Parc Ornithonologique Camargue

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The flamingos, or flamant rose, are the most captivating birds in the Parc Ornithonologique, location at Pont du Gau, in the heart of la Camargue. But a visit to the parc, just a few minutes north of Les Saintes Maries de la Mer (and the Mediterranean coast), has a few surprises. Continue reading

Pont du Gard: Artistry and Functionality

Several months ago I visited the Colosseum in Rome. I expected to be impressed by this grand, ancient structure. I wasn’t disappointed.

I’m delighted by the ancient Roman ruins throughout France, especially by the functional arenas in Nimes and Arles and the crytoportico beneath Arles’ City Center. Throughout southern France aqueducts, ruined walls, and magnificent stone monuments pay tribute the Roman influence on their French neighbors.

After living among these ruins and still-functioning structures of the ancient Romans for a year, I was surprised by the Pont du Gard.

Set in a remote area, the ancient Roman bridge/aquaduct rises from an otherwise tranquil and beautiful landscape. And perhaps this adds to the awe it inspires. Nearly 1,000 feet long and 164 feet high, the three-tiered structure spans the River Gardon, which reflects its majestic display of arches.

This artistic tribute to Roman architecture served a functional purpose for nearly five centuries. It is the best preserved and most impressive portion of a 31-mile aquaduct built in the middle of the 1st Century A.D. to supply water to the fountains and baths of Nemausus, known today as the City of Nimes. In studies of Roman aquaducts, it has been discovered to be one of the empire’s highest capacity water systems. In later centuries, rich landowners garnished income by charging tolls to those who traversed the river using the lower level.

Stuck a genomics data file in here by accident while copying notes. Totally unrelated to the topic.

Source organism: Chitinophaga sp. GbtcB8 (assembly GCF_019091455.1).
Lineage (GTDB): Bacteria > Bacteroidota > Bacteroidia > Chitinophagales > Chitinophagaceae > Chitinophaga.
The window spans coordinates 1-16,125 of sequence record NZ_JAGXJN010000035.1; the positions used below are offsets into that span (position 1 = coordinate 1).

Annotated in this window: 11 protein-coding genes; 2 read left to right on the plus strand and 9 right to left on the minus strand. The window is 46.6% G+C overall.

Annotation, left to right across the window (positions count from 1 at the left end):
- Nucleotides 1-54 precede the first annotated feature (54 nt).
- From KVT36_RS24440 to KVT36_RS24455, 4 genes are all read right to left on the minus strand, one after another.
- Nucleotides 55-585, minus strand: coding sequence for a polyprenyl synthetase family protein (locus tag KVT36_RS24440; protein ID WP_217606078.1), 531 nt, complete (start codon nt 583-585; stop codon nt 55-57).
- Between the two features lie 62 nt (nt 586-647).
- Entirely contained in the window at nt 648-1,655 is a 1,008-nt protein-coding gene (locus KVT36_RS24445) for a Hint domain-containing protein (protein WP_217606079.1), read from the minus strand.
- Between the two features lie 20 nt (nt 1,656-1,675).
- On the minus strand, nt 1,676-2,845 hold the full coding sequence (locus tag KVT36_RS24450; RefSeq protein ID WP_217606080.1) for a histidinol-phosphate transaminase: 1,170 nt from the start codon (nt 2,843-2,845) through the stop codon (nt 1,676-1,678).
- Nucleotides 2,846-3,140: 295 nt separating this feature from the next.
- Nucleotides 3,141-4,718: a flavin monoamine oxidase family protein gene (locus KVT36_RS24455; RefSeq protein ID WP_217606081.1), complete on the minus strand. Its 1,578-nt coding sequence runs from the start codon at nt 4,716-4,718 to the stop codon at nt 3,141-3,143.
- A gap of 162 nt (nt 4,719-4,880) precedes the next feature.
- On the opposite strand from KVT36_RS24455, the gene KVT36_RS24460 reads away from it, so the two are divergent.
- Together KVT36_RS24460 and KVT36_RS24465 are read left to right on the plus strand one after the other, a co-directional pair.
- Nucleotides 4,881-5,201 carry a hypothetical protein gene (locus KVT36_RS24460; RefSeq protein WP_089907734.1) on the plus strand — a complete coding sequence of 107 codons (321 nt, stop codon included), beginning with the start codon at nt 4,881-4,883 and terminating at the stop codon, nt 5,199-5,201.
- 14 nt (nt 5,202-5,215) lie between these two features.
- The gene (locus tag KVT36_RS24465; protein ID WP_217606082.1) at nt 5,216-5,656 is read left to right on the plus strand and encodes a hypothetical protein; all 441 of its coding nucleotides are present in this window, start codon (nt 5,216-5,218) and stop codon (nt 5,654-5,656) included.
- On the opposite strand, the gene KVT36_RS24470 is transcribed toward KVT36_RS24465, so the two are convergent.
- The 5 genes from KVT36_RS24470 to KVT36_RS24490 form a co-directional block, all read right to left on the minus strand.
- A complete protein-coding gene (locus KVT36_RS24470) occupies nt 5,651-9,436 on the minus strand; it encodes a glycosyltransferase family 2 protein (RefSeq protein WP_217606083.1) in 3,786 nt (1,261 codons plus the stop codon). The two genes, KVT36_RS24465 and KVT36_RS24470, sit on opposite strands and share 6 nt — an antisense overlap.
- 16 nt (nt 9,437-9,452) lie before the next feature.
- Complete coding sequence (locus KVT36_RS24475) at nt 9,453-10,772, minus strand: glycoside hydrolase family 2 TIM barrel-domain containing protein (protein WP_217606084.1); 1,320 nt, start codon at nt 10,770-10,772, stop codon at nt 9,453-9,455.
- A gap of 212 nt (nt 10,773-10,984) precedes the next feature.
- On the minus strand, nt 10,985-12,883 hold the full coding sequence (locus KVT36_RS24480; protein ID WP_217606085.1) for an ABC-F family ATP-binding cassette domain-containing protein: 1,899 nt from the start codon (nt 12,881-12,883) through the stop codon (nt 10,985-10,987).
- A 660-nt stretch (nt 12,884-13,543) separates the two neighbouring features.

The interior walls of the aquaduct were coated with lime, pork grease, and the juice of unripe figs to insure a smooth and easy flow of water.

Records do not name the original architect, although some have attributed the building of the pont to Marcus Vipsanius Agrippa, a general in Octavia’s army and a close friend of the future Emperor. After his successful military career, Agrippa returned to Rome and became responsible for improving the city’s physical infrastructure, including repairing aquaducts and building fountains. More recent excavations have led researchers to believe, however, that the aquaduct of Nimes was built later, around 40-60 A.D., because the water utility bypassed certain tunnels known to have been built by Augustus.

For the future monarchs of France, the pont became a way to associate themselves with the former greatness of the Roman empire. Napoleon III ordered renovation to the bridge. Charles IX of France and Louis XVI included visits to the Roman structure on their tours of France.

The bridge inspired artists and many writers. Jean-Jacques Rousseau wrote: